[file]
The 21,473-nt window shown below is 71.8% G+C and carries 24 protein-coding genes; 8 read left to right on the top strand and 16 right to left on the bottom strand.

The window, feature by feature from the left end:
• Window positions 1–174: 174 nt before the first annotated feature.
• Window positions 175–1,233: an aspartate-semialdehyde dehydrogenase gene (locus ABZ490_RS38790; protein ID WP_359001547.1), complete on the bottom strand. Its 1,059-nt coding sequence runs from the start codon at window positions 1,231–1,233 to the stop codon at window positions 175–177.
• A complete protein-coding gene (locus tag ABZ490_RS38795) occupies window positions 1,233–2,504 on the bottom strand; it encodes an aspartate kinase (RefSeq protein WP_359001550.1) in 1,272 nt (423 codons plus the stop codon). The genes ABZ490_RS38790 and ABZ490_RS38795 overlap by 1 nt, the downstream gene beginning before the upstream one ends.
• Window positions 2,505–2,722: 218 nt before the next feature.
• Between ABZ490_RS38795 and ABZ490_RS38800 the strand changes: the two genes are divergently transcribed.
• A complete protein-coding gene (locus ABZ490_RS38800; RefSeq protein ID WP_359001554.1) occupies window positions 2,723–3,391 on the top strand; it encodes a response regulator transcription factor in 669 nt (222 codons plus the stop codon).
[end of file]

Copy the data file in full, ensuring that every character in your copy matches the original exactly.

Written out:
The 21,473-nt window shown below is 71.8% G+C and carries 24 protein-coding genes; 8 read left to right on the top strand and 16 right to left on the bottom strand.

The window, feature by feature from the left end:
• Window positions 1–174: 174 nt before the first annotated feature.
• Window positions 175–1,233: an aspartate-semialdehyde dehydrogenase gene (locus ABZ490_RS38790; protein ID WP_359001547.1), complete on the bottom strand. Its 1,059-nt coding sequence runs from the start codon at window positions 1,231–1,233 to the stop codon at window positions 175–177.
• A complete protein-coding gene (locus tag ABZ490_RS38795) occupies window positions 1,233–2,504 on the bottom strand; it encodes an aspartate kinase (RefSeq protein WP_359001550.1) in 1,272 nt (423 codons plus the stop codon). The genes ABZ490_RS38790 and ABZ490_RS38795 overlap by 1 nt, the downstream gene beginning before the upstream one ends.
• Window positions 2,505–2,722: 218 nt before the next feature.
• Between ABZ490_RS38795 and ABZ490_RS38800 the strand changes: the two genes are divergently transcribed.
• A complete protein-coding gene (locus ABZ490_RS38800; RefSeq protein ID WP_359001554.1) occupies window positions 2,723–3,391 on the top strand; it encodes a response regulator transcription factor in 669 nt (222 codons plus the stop codon).